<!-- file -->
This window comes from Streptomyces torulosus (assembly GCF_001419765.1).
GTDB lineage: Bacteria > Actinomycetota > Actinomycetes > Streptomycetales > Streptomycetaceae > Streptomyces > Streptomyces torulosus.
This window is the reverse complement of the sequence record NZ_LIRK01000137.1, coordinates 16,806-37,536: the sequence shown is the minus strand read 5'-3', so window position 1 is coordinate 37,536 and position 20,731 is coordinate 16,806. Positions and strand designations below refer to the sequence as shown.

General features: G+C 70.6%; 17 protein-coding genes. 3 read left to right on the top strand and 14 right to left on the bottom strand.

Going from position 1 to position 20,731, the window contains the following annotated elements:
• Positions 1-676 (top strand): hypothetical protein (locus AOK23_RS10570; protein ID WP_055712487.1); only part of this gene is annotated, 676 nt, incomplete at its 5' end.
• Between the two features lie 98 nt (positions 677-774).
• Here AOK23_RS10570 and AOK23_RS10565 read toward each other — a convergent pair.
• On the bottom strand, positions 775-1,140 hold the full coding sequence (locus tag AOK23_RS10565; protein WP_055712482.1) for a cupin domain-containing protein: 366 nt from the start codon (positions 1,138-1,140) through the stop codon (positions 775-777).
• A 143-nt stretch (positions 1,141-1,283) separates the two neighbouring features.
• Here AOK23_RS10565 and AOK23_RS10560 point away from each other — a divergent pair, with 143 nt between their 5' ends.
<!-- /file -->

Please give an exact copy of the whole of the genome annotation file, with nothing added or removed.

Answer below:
This window comes from Streptomyces torulosus (assembly GCF_001419765.1).
GTDB lineage: Bacteria > Actinomycetota > Actinomycetes > Streptomycetales > Streptomycetaceae > Streptomyces > Streptomyces torulosus.
This window is the reverse complement of the sequence record NZ_LIRK01000137.1, coordinates 16,806-37,536: the sequence shown is the minus strand read 5'-3', so window position 1 is coordinate 37,536 and position 20,731 is coordinate 16,806. Positions and strand designations below refer to the sequence as shown.

General features: G+C 70.6%; 17 protein-coding genes. 3 read left to right on the top strand and 14 right to left on the bottom strand.

Going from position 1 to position 20,731, the window contains the following annotated elements:
• Positions 1-676 (top strand): hypothetical protein (locus AOK23_RS10570; protein ID WP_055712487.1); only part of this gene is annotated, 676 nt, incomplete at its 5' end.
• Between the two features lie 98 nt (positions 677-774).
• Here AOK23_RS10570 and AOK23_RS10565 read toward each other — a convergent pair.
• On the bottom strand, positions 775-1,140 hold the full coding sequence (locus tag AOK23_RS10565; protein WP_055712482.1) for a cupin domain-containing protein: 366 nt from the start codon (positions 1,138-1,140) through the stop codon (positions 775-777).
• A 143-nt stretch (positions 1,141-1,283) separates the two neighbouring features.
• Here AOK23_RS10565 and AOK23_RS10560 point away from each other — a divergent pair, with 143 nt between their 5' ends.